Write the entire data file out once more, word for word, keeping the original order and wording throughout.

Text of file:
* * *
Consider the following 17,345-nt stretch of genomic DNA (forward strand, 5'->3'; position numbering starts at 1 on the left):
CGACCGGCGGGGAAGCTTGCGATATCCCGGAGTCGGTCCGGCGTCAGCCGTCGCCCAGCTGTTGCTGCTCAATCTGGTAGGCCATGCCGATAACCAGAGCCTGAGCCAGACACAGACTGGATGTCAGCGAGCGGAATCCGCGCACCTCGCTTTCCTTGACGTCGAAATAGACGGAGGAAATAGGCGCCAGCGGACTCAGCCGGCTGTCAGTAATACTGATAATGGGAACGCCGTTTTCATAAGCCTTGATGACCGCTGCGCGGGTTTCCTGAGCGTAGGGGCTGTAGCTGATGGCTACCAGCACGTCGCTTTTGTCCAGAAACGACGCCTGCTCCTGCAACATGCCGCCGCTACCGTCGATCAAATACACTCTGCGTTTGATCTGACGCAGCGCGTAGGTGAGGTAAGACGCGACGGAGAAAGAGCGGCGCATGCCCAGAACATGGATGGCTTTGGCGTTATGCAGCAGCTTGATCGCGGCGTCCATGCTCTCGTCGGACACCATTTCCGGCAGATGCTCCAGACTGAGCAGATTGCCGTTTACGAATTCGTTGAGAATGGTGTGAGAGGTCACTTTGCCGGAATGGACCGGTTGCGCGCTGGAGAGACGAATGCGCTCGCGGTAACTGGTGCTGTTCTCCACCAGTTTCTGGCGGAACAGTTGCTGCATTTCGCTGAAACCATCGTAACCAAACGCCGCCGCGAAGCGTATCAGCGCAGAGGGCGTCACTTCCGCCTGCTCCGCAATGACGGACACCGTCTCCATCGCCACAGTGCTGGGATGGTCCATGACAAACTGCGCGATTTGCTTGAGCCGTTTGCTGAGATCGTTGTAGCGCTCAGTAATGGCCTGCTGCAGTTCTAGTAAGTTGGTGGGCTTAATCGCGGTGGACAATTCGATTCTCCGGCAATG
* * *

Consider the following 17,345-nt stretch of genomic DNA (forward strand, 5'->3'; position numbering starts at 1 on the left):
CGACCGGCGGGGAAGCTTGCGATATCCCGGAGTCGGTCCGGCGTCAGCCGTCGCCCAGCTGTTGCTGCTCAATCTGGTAGGCCATGCCGATAACCAGAGCCTGAGCCAGACACAGACTGGATGTCAGCGAGCGGAATCCGCGCACCTCGCTTTCCTTGACGTCGAAATAGACGGAGGAAATAGGCGCCAGCGGACTCAGCCGGCTGTCAGTAATACTGATAATGGGAACGCCGTTTTCATAAGCCTTGATGACCGCTGCGCGGGTTTCCTGAGCGTAGGGGCTGTAGCTGATGGCTACCAGCACGTCGCTTTTGTCCAGAAACGACGCCTGCTCCTGCAACATGCCGCCGCTACCGTCGATCAAATACACTCTGCGTTTGATCTGACGCAGCGCGTAGGTGAGGTAAGACGCGACGGAGAAAGAGCGGCGCATGCCCAGAACATGGATGGCTTTGGCGTTATGCAGCAGCTTGATCGCGGCGTCCATGCTCTCGTCGGACACCATTTCCGGCAGATGCTCCAGACTGAGCAGATTGCCGTTTACGAATTCGTTGAGAATGGTGTGAGAGGTCACTTTGCCGGAATGGACCGGTTGCGCGCTGGAGAGACGAATGCGCTCGCGGTAACTGGTGCTGTTCTCCACCAGTTTCTGGCGGAACAGTTGCTGCATTTCGCTGAAACCATCGTAACCAAACGCCGCCGCGAAGCGTATCAGCGCAGAGGGCGTCACTTCCGCCTGCTCCGCAATGACGGACACCGTCTCCATCGCCACAGTGCTGGGATGGTCCATGACAAACTGCGCGATTTGCTTGAGCCGTTTGCTGAGATCGTTGTAGCGCTCAGTAATGGCCTGCTGCAGTTCTAGTAAGTTGGTGGGCTTAATCGCGGTGGACAATTCGATTCTCCGGCAATG